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The Basics of Topography: Landforms, Elevation, and Topo Maps

The Basics of Topography: Landforms, Elevation, and Topo Maps

The modern times have surely changed—both for the better and for the worse. So it is a must that you are equipped with knowledge that will save you from the dangers that you will face whether it be in an urban setting or on the fields. For starters, knowing the lay of the land is one of the most essential skills one can acquire most especially when a person loves traveling. 

The thing you should be wary of the most when venturing into new lands is the earth itself. Be familiar with what you see or feel like the man-made creations and natural formations. Human creations are much more noticeable and identifiable as opposed to natural formations like trees, ravines, and cliffs—which is why we will teach you how to own the field.   

The first thing you should do when going outdoors in the mountains is to research and print the local topographic map of the area. As an adventurer, you should also always carry your trusty compass—which is extremely vital to your navigation. Your compass will tell you a lot of things such as measurement conversion of millimeters to meters on your map and of course the direction of North. Here’s a tip you will find useful when looking at a topographic map—when the lines are getting closer to each other, that means it is higher and steeper; but when the lines are getting more apart, it becomes less steep and more walkable for you.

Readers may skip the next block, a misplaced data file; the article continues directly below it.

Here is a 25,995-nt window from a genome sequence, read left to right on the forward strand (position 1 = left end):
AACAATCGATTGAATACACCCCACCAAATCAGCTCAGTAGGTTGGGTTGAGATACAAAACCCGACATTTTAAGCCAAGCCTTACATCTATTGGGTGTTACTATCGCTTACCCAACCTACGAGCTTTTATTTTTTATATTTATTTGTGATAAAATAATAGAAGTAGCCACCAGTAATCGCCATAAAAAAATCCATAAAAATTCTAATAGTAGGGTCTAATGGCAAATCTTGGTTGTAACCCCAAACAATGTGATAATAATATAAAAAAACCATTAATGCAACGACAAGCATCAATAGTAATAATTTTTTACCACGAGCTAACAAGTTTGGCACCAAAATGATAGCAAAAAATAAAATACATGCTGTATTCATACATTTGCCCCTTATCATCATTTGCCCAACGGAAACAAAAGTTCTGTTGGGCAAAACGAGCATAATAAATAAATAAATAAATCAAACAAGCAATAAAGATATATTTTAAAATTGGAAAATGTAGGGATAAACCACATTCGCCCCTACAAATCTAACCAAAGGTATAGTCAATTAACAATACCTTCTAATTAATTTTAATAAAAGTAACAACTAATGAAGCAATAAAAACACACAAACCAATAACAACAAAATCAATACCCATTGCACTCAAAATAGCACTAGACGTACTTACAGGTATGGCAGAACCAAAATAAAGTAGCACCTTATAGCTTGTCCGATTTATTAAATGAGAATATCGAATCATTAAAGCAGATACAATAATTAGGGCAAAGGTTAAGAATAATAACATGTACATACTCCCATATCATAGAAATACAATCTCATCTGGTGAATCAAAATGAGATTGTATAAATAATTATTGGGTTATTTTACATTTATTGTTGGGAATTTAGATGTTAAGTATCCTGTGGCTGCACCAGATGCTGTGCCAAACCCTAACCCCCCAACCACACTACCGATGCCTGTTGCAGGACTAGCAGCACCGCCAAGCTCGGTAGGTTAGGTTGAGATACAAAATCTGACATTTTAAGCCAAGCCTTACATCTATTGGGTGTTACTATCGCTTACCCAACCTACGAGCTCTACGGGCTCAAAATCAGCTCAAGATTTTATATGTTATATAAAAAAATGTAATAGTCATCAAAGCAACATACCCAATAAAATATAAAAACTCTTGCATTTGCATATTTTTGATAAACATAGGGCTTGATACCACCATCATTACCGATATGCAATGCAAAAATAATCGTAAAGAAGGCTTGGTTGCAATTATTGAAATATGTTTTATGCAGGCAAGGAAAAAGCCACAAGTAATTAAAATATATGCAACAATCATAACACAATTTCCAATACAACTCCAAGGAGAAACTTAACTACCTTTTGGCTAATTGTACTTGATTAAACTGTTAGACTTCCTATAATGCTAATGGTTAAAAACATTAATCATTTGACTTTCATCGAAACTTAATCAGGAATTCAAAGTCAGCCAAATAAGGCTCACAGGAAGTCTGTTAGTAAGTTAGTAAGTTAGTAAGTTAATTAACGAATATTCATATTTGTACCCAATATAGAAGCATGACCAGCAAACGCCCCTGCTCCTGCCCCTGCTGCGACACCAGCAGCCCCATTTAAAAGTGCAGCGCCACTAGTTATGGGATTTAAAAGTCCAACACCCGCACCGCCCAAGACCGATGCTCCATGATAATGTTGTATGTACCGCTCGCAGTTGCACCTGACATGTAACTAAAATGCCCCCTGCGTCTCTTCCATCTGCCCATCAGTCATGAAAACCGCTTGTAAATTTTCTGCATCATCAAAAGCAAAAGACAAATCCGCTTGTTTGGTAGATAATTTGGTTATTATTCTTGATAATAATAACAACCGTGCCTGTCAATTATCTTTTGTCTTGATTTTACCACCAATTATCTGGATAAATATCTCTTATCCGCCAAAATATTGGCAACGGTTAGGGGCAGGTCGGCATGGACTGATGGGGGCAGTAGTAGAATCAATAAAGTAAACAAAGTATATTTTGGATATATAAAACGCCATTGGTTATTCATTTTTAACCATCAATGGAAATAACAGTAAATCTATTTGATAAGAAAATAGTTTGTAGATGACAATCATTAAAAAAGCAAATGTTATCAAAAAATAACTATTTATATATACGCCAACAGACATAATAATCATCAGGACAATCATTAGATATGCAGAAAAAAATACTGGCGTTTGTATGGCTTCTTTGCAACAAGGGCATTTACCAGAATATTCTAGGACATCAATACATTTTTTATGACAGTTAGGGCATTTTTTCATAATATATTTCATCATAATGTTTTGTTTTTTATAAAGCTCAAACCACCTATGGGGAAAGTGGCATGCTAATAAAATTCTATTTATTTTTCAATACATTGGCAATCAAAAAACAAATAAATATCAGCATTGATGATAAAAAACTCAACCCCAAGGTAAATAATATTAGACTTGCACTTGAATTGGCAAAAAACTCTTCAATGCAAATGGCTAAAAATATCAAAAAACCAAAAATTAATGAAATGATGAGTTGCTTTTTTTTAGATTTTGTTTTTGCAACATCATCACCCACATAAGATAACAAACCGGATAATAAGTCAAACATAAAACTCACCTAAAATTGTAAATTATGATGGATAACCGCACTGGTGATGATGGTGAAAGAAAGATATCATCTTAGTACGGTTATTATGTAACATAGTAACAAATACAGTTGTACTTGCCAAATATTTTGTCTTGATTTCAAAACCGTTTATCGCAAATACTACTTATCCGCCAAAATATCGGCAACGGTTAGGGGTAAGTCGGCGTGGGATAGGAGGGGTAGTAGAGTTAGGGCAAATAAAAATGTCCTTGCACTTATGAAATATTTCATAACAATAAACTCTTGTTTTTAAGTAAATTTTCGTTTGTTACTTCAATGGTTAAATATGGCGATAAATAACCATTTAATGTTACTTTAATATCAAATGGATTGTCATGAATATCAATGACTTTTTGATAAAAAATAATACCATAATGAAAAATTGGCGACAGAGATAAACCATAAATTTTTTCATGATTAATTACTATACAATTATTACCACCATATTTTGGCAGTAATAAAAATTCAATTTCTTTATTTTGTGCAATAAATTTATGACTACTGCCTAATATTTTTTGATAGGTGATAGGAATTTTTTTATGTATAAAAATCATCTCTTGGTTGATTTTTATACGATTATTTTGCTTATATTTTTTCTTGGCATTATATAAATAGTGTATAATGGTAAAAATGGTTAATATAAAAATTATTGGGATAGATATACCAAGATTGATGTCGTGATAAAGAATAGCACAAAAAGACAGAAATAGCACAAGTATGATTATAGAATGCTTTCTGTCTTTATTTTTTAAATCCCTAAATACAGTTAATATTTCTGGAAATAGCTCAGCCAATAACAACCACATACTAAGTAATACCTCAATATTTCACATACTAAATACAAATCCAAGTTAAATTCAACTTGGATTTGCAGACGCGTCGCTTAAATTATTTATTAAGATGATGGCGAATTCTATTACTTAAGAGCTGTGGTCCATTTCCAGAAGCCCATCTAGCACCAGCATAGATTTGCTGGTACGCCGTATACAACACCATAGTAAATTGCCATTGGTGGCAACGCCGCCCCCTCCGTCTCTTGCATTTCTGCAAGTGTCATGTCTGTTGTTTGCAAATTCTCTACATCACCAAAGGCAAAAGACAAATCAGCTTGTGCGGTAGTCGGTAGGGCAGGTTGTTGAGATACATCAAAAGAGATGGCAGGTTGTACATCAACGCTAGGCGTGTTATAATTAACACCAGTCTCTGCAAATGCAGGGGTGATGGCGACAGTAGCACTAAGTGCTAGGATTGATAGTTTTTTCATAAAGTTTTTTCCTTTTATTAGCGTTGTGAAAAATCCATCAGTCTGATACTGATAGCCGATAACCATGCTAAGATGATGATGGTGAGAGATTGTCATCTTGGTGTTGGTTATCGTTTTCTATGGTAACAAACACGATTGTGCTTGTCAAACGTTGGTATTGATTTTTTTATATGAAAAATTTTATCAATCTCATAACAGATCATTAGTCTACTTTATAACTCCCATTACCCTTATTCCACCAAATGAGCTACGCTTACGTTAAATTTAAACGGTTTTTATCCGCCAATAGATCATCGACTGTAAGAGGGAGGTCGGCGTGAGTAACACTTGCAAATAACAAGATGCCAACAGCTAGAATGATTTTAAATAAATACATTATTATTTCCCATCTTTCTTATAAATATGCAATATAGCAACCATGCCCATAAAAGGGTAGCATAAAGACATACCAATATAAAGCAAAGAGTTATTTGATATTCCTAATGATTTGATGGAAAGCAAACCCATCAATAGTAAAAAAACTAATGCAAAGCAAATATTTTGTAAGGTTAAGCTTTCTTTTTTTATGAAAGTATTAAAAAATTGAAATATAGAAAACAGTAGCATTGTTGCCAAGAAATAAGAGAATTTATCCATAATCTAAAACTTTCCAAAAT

Second, you must have sensitive feet. What does that mean? It means that you should feel what is below your foot, especially the angle of the land. For example, if your feet are having an acute incline of around 30 degrees, then you are most likely facing a hill or a mountain and you are climbing it. And if you feel like your feet are inclined the other way around, then you are traversing that said hill down. Any sort of elevation will show up on your printed topographic map as an elevation line, so you should be familiar with your surroundings. A GPS tracker will help you a lot, especially the military grade ones. 

Third, heighten your senses, especially your hearing and feeling. Sudden changes in the air like thickening fog or mist are a sign that you are near a water source or you are high up above. Natural sources of water can be heard. The usual gushing of water is very identifiable, so you better have your hearing all good. The hidden danger of this is that natural waters come from either underwater sources or from a waterfall—which is a sign of a nearby cliff or an underground cave that might collapse. These things do not appear on topographic maps unless they are updated, so you have to be much more careful if you have a relatively outdated one.

And lastly, the most important of all—a device to keep you alive and aware. You should always keep something on your body that monitors your health while also observing your surroundings, which is why the best tool for this job is the Garmin Instinct 2S. The Instinct 2S not only checks your health often, it also monitors what is going on with your surroundings such as your current elevation, temperature, and location. With a battery built for longevity and survivability, you can literally stay out in the woods for weeks and the Instinct 2S will survive with you.

Being a mission-ready watch, the Garmin Instinct 2S comes equipped with tactical capabilities that are ready to meet all your tactical needs—from measuring your stress levels to being compatible with your NVGs.

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